The Republican ransom note narrative

I know. You've seen this movie before. But even as a remake (the last release was 2011), it continues to surprise. The next several weeks will be a study in how to execute a self-inflicted wound on the nation's still fragile economy (nay, the world's economy if act II unfolds as intended by the House Republicans).

Here's act I: The House Republicans declared last Friday, Sept. 20, that they would extort the White House and the Senate to get what they want — the defunding or repeal of the Affordable Care Act (also known as Obamacare).

So for the sake of this sequel let's assume that Obamacare is a person, often referred to by pundits and the Democrats as the Hostage.

Briefly, Obamacare simply wants to extend to as many people as possible affordable healthcare. The Act has eliminated the awful reality of the uninsured getting up each morning, hoping that on that given day the odds that they and their families are playing will not turn against them. As well, those with pre-existing conditions will no longer face the unyielding fact that they are excluded from getting health insurance. And the fear of crippling bankruptcy, due to a catastrophic health event, will be eliminated as will the cap on policies that in the past, if exceeded, could result in the cancellation of insurance premiums. Plus emergency rooms will no longer serve as the primary source of care (too often delayed) for millions of uninsured.

Nevertheless, for reasons that are beyond comprehension, the House Republicans are intent on wrecking the Affordable Care Act, while offering nothing in its place.

As irrational — some say darkly Quixotic — as their quest seems, that is where they are headed. And here is what further baffles: though they have taken ACA hostage, their threat isn't that if the White House and Dems fail to do their bidding that they will shoot the hostage. What they've done instead is sent a bizarrely convoluted ransom note to the White House and the Democrats with the demand is that the Dems shoot the hostage, meaning ACA. And failing to do so, these same House conservatives will set in motion a series of reprisals. Surreal to be sure, but truly, you can't make this stuff up.

Here is how what the House Republicans have constructed will unfold: the House has already passed a spending bill that will pay to keep America running until mid-December. The bill will be sent to the Senate for passage. Embedded in that bill, however, is the repeal/defunding of Obamacare. The House has given the Senate until Oct. 1 to agree to the bill as written. The Senate will strip the bill of the defunding of Obamacare (they refuse to shoot the hostage), and, thus amended, it will be sent back to the House where House Republicans will reject the bill.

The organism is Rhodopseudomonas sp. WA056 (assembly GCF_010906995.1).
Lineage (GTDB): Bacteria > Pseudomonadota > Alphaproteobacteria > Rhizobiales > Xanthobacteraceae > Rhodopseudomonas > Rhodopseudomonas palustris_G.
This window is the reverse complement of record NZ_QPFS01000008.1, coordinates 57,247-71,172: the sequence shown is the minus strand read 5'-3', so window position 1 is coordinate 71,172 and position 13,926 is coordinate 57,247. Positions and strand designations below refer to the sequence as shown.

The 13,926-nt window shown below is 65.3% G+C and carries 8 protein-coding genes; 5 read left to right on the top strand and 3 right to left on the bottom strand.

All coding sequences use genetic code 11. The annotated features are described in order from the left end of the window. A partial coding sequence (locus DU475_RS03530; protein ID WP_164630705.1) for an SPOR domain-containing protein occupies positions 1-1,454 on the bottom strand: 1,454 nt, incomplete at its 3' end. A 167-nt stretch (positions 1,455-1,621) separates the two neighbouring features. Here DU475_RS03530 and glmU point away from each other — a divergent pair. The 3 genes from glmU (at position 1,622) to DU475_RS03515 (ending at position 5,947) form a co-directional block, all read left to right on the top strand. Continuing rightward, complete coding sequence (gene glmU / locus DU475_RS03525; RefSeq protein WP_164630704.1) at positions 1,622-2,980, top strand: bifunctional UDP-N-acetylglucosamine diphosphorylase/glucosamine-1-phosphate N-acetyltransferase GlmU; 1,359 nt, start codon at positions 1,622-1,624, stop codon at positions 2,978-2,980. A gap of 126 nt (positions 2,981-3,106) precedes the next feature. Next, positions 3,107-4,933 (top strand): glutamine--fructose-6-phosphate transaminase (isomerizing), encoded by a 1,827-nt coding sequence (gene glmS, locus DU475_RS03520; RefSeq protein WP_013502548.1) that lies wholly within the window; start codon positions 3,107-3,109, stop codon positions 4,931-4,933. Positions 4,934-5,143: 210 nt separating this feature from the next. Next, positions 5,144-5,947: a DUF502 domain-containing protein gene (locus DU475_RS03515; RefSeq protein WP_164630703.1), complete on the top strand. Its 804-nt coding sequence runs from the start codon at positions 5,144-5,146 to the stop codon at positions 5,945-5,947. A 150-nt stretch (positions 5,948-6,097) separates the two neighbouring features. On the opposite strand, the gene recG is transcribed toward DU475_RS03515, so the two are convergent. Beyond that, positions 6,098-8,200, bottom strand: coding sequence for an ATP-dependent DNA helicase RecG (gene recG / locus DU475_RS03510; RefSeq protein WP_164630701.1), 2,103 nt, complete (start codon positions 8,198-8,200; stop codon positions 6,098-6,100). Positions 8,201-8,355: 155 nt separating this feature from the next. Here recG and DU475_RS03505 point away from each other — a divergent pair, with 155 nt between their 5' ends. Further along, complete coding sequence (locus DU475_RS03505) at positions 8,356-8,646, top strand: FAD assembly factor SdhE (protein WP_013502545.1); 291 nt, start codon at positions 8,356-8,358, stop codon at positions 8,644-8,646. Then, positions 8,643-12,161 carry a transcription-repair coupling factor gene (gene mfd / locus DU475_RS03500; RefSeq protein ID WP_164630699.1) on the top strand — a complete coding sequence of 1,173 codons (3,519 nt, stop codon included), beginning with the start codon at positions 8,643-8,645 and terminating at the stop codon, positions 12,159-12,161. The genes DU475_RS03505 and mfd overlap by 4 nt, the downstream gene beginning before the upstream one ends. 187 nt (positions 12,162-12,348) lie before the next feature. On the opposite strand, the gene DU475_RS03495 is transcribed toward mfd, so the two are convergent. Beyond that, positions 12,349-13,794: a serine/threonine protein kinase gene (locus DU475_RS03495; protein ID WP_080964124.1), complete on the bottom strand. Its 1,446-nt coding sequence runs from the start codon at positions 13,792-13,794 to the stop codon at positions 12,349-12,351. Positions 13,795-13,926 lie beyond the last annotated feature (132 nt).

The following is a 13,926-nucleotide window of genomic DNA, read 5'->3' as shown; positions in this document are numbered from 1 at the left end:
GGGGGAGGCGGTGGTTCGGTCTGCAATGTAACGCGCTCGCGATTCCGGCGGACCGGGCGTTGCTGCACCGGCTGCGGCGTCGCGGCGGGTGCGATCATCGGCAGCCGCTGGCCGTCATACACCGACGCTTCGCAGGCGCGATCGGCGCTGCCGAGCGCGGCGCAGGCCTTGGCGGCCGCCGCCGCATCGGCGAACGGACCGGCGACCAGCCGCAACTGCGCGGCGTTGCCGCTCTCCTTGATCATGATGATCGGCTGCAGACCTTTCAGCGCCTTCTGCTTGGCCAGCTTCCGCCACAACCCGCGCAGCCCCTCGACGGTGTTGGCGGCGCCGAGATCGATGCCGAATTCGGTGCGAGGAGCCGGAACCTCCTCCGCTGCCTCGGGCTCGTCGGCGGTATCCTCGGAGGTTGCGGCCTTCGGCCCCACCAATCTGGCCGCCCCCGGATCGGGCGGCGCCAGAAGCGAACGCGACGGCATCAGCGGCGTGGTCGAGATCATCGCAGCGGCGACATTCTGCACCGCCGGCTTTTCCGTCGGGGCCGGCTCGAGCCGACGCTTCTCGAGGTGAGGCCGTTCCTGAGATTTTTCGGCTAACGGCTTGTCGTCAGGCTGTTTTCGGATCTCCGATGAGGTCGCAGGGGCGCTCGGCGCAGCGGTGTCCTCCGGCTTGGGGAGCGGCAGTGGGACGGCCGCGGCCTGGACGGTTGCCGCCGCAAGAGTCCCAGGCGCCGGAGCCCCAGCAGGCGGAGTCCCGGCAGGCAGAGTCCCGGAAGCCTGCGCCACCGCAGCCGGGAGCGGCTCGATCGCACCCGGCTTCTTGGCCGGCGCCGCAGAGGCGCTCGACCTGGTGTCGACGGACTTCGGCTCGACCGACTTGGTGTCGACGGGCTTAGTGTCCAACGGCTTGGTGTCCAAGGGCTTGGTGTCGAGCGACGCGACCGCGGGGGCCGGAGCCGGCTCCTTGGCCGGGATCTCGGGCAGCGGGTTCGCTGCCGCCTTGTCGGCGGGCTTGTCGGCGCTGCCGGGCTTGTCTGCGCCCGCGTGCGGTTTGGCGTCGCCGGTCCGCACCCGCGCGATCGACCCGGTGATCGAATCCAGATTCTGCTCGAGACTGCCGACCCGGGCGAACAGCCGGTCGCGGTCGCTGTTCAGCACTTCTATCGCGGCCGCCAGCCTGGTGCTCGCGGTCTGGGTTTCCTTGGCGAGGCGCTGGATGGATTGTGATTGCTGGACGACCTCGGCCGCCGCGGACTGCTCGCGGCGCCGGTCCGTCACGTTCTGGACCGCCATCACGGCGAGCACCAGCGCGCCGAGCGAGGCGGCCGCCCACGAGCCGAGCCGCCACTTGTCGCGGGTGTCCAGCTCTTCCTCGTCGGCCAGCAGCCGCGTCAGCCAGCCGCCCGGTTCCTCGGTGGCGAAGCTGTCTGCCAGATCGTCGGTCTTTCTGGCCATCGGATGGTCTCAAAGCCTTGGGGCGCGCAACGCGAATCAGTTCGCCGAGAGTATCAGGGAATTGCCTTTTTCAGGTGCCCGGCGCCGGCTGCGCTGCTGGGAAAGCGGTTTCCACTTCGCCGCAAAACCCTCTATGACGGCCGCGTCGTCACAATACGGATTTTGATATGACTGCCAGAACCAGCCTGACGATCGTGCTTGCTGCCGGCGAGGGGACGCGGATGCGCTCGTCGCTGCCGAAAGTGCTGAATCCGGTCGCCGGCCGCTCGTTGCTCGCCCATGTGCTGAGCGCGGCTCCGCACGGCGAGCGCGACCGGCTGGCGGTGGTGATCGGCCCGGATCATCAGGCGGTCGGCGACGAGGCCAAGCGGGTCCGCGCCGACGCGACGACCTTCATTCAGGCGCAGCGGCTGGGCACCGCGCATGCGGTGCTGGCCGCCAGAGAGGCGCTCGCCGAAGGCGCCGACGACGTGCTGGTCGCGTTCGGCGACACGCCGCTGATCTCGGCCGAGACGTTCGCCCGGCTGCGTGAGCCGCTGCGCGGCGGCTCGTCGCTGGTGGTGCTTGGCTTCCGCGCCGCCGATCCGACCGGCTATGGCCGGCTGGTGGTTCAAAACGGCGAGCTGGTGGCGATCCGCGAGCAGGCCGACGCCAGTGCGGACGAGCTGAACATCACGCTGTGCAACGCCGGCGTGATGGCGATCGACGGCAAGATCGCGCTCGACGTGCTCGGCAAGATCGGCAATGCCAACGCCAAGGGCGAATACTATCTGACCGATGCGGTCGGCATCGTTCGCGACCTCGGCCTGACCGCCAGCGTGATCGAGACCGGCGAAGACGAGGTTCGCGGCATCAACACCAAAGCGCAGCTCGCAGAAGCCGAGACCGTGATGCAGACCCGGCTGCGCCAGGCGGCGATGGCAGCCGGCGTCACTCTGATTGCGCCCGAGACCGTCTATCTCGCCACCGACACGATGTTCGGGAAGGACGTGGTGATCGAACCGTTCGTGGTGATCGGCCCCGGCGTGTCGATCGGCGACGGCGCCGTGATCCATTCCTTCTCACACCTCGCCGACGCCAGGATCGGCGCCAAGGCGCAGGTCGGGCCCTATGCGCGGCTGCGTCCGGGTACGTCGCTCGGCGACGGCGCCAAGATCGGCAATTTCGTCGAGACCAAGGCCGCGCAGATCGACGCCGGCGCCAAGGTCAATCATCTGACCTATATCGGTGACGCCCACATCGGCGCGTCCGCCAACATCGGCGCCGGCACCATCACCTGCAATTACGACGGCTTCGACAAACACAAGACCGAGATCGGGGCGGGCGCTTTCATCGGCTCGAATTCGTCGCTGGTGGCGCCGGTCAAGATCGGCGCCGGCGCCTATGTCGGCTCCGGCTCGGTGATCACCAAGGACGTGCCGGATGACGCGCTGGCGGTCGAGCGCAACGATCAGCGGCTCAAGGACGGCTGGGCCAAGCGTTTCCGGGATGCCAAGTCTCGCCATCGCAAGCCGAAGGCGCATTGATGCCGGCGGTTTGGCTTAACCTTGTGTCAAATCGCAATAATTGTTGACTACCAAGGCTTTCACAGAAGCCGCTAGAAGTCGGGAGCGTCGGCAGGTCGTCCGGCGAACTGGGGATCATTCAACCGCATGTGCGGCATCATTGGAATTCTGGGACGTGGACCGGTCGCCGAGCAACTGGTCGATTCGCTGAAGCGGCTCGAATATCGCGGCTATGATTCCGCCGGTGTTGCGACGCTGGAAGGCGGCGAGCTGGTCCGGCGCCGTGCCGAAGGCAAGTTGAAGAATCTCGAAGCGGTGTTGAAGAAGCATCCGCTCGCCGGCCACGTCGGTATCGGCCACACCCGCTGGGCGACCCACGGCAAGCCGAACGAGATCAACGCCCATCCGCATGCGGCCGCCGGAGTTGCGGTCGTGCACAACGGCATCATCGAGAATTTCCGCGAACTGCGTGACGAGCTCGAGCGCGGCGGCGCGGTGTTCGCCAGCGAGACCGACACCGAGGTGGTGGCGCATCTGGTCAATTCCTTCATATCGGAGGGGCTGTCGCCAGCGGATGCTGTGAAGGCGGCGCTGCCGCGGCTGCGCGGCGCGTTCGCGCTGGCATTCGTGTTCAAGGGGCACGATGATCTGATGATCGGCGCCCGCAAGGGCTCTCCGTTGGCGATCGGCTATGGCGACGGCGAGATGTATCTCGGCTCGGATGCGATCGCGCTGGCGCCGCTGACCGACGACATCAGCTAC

Now we are at a crossroads. The Tea Party-driven House will not compromise. Hence, no spending bill will be passed and the shutdown of the government will commence Oct. 1. All federal operations will either stop or be hobbled. Close to a million federal workers could be furloughed, national parks and monuments closed, soldiers, while reporting for duty, will not be paid. And so on.

Now for act II of this Kabuki dance: as further incentive for the Democrats to shoot the hostage, the House Republicans have threatened to refuse to raise the debt ceiling in mid-October if their original demands are not met. Granted, the Republican spin has always been that raising the debt ceiling means we are agreeing to spend more money in the future, thereby increasing the national debt. That is, however, blatantly false. We raise the debt ceiling in order to borrow enough money to pay for bills that Congress has already incurred. We've already bought the goods. The problem is that our representatives, to include the conservatives in the House, have spent more than the government is taking in so they have no choice but to raise the ceiling, allowing the government to borrow more in order to pay the bills already incurred.

The Republicans know this. They also know the extent of the damage that will result to the nation's good credit and world standing if we default. Nevertheless, they are using raising the debt ceiling as leverage. Repeal Obamacare and reduce spending further or we will let the economic chaos ensue.

This is not bargaining in good faith. It is not good governance, nor is it the art of compromise (which is the definition of democracy); rather, it is legislation by extortion and it's outrageous and potentially ruinous to our nation. But it is also, apparently, the new normal for the Republican Party. Such as it is.

Chris Honoré lives in Ashland.

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